Although Doull did not present his findings publicly until the 1936 meeting of the APHA, he was already in touch with Kendrick about their conflicting findings. vi Early in 1936, they had discussed the possibility of meeting with Wade Hampton Frost, professor of epidemiology at Johns Hopkins, to review their respective studies. His personal status as America’s premier epidemiologist aside, Frost was not an obvious choice to advise on vaccine field trials: he was known mainly for his pioneering work in observational studies of polio, influenza and tuberculosis (Daniel 2004). Frost’s other main activities included the development of the Eastern Health District and Hagerstown community studies, and work on the mathematical modeling of epidemics, done in collaboration with statistician Lowell Reed (“Introduction” 1941; Fee 1987). Kendrick was nonetheless enthusiastic about getting Frost’s advice, help that Frost was not eager to provide. Whether because of the press of other work, because of his close relationship with Doull, a former student and colleague, or for some other reason, Frost was reluctant to get involved. Thus, in a letter to Kendrick, he wrote:

I cannot think that any judgment other than Dr. Doull’s or your own is really needed for interpretation of your data, and on general principles, I think those who know the data most intimately are best qualified to interpret them. vii

APHA leaders appealed to Frost to intervene: in addition to Haven Emerson, these included George Ramsey, head of communicable diseases at the New York State Department of Health, previously at the Michigan department and, like Doull, a former student and colleague of Frost’s. The APHA committee overseeing immunization practices was deadlocked. According to Ramsey, Doull himself “is convinced that the Cleveland study has been so carefully and well done that the matter is settled.” viii Over the summer and early fall, Frost was reluctantly drawn into discussions about Kendrick’s trial. Still, he continued to hope that the issue could be resolved without a site visit:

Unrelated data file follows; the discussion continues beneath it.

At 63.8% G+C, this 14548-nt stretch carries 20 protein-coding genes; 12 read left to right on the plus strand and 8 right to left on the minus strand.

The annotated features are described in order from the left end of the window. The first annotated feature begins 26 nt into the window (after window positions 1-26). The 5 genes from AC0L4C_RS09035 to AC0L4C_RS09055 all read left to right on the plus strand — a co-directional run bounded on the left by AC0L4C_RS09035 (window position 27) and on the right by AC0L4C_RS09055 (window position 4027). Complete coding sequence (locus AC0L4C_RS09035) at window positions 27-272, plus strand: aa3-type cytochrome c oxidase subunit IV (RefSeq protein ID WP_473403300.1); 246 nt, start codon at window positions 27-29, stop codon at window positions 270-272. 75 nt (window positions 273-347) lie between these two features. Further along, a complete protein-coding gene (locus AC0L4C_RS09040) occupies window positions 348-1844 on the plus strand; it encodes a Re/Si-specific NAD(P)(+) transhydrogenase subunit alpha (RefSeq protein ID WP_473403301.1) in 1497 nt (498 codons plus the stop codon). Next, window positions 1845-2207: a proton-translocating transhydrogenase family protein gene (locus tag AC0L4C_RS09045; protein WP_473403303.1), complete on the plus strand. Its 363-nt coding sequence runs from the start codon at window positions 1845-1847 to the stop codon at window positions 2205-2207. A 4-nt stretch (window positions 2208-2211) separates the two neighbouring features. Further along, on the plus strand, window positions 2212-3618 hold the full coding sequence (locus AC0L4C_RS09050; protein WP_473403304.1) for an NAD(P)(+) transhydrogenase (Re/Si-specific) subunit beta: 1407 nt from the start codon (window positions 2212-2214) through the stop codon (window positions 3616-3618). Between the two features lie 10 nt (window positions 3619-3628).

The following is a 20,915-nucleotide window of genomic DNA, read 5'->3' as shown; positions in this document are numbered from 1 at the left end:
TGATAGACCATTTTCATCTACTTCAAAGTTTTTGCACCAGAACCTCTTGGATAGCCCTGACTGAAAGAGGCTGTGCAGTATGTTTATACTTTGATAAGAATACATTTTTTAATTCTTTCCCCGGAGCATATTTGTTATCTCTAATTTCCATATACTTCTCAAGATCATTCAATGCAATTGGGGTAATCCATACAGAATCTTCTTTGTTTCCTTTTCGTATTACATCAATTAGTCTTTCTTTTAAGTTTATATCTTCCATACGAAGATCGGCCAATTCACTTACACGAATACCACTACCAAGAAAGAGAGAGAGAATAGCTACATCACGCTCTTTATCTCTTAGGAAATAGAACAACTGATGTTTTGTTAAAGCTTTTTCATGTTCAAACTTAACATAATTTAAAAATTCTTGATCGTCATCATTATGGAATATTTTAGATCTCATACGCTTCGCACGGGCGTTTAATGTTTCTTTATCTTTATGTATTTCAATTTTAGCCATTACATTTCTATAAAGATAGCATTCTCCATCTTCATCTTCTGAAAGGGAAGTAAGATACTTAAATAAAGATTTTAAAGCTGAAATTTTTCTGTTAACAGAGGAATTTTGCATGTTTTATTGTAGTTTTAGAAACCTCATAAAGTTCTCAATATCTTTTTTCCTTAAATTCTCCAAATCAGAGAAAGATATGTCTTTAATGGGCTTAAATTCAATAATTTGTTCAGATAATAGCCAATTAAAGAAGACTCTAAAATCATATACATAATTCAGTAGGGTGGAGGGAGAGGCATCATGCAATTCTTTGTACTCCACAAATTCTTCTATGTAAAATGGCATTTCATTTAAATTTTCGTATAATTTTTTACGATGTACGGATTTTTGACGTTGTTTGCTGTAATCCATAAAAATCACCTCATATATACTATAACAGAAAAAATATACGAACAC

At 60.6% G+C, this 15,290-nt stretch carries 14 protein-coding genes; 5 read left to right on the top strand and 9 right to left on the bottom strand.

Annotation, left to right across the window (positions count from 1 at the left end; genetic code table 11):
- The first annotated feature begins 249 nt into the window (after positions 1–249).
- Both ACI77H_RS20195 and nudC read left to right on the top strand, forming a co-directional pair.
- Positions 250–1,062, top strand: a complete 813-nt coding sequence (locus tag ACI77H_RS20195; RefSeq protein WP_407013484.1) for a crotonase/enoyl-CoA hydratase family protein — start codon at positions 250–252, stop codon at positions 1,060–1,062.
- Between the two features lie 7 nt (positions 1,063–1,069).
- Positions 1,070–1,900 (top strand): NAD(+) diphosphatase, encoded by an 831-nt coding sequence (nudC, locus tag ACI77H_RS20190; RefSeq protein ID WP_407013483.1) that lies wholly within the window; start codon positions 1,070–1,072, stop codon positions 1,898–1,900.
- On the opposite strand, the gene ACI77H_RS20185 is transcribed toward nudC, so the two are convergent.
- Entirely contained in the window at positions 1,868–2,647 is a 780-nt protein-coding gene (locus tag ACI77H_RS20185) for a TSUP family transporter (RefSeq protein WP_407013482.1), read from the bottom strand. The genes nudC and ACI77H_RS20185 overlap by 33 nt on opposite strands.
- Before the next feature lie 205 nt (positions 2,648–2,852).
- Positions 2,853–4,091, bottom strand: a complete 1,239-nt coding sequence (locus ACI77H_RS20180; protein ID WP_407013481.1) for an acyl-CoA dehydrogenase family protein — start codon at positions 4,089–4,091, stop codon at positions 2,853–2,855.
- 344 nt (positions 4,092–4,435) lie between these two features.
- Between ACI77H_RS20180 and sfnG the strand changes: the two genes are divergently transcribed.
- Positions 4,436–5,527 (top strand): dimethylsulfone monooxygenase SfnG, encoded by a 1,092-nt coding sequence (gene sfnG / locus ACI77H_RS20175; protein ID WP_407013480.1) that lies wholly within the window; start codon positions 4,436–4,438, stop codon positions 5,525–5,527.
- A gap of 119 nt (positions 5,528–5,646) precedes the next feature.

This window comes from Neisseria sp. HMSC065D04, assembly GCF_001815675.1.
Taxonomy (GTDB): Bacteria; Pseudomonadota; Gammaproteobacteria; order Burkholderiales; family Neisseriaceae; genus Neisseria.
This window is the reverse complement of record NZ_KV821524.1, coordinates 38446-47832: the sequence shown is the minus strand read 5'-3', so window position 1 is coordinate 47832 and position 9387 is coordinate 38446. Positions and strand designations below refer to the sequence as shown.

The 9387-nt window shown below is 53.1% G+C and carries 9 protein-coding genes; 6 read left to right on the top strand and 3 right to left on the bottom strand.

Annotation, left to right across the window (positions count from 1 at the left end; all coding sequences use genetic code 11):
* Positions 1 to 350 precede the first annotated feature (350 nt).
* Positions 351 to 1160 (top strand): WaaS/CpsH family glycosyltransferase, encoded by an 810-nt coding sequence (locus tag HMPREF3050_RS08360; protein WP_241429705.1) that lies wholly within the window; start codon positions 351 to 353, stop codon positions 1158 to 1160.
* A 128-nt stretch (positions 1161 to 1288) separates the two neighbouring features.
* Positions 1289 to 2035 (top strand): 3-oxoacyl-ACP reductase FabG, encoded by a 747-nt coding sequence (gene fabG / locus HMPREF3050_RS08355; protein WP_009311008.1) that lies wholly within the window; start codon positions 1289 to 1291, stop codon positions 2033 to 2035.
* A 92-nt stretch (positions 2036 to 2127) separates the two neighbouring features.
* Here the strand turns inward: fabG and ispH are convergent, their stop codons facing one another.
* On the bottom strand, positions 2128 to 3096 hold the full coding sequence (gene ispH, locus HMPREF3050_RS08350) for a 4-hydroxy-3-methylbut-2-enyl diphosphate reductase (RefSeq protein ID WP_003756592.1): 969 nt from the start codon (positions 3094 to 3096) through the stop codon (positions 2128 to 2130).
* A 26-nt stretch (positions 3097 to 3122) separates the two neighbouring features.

I very strongly suspect that Miss Kendrick’s field studies are not set up in such a way as to give a really good control. [….] Not 1 out of 10 – perhaps not one out of 50 – attempts is successful and as a mere matter of probability the odds are strongly against Miss Kendrick’s experiment being sound. If this is the case it may be that her own account of her procedure, which I hope to have from her in writing, will show some basic defect. In that case, it will not be necessary for anyone to go to Grand Rapids. ix

In the event, Frost went to Grand Rapids twice (in November 1936 and September 1937), and offered a detailed critique of the trial and a plan for analyzing the results. Frost identified several key issues: x